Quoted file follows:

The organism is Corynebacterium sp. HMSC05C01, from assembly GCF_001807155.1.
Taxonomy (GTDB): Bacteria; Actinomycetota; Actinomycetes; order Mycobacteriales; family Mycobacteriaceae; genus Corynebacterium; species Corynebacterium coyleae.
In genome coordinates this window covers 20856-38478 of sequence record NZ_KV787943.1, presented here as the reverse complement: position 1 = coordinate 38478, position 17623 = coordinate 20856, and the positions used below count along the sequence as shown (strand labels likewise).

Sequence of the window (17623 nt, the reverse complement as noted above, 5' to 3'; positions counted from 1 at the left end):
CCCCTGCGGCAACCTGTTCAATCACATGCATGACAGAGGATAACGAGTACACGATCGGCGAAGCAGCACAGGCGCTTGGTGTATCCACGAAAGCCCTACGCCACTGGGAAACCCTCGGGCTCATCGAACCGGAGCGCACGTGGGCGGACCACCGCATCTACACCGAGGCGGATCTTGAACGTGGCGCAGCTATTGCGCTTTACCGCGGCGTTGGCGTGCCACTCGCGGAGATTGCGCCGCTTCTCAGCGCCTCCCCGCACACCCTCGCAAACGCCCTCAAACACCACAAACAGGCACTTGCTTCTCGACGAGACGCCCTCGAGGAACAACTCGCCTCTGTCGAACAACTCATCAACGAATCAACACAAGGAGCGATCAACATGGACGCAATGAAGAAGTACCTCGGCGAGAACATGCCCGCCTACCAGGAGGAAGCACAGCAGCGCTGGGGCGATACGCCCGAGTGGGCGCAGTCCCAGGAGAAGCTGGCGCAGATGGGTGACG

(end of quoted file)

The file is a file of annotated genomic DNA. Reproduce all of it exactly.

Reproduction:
The organism is Corynebacterium sp. HMSC05C01, from assembly GCF_001807155.1.
Taxonomy (GTDB): Bacteria; Actinomycetota; Actinomycetes; order Mycobacteriales; family Mycobacteriaceae; genus Corynebacterium; species Corynebacterium coyleae.
In genome coordinates this window covers 20856-38478 of sequence record NZ_KV787943.1, presented here as the reverse complement: position 1 = coordinate 38478, position 17623 = coordinate 20856, and the positions used below count along the sequence as shown (strand labels likewise).

Sequence of the window (17623 nt, the reverse complement as noted above, 5' to 3'; positions counted from 1 at the left end):
CCCCTGCGGCAACCTGTTCAATCACATGCATGACAGAGGATAACGAGTACACGATCGGCGAAGCAGCACAGGCGCTTGGTGTATCCACGAAAGCCCTACGCCACTGGGAAACCCTCGGGCTCATCGAACCGGAGCGCACGTGGGCGGACCACCGCATCTACACCGAGGCGGATCTTGAACGTGGCGCAGCTATTGCGCTTTACCGCGGCGTTGGCGTGCCACTCGCGGAGATTGCGCCGCTTCTCAGCGCCTCCCCGCACACCCTCGCAAACGCCCTCAAACACCACAAACAGGCACTTGCTTCTCGACGAGACGCCCTCGAGGAACAACTCGCCTCTGTCGAACAACTCATCAACGAATCAACACAAGGAGCGATCAACATGGACGCAATGAAGAAGTACCTCGGCGAGAACATGCCCGCCTACCAGGAGGAAGCACAGCAGCGCTGGGGCGATACGCCCGAGTGGGCGCAGTCCCAGGAGAAGCTGGCGCAGATGGGTGACG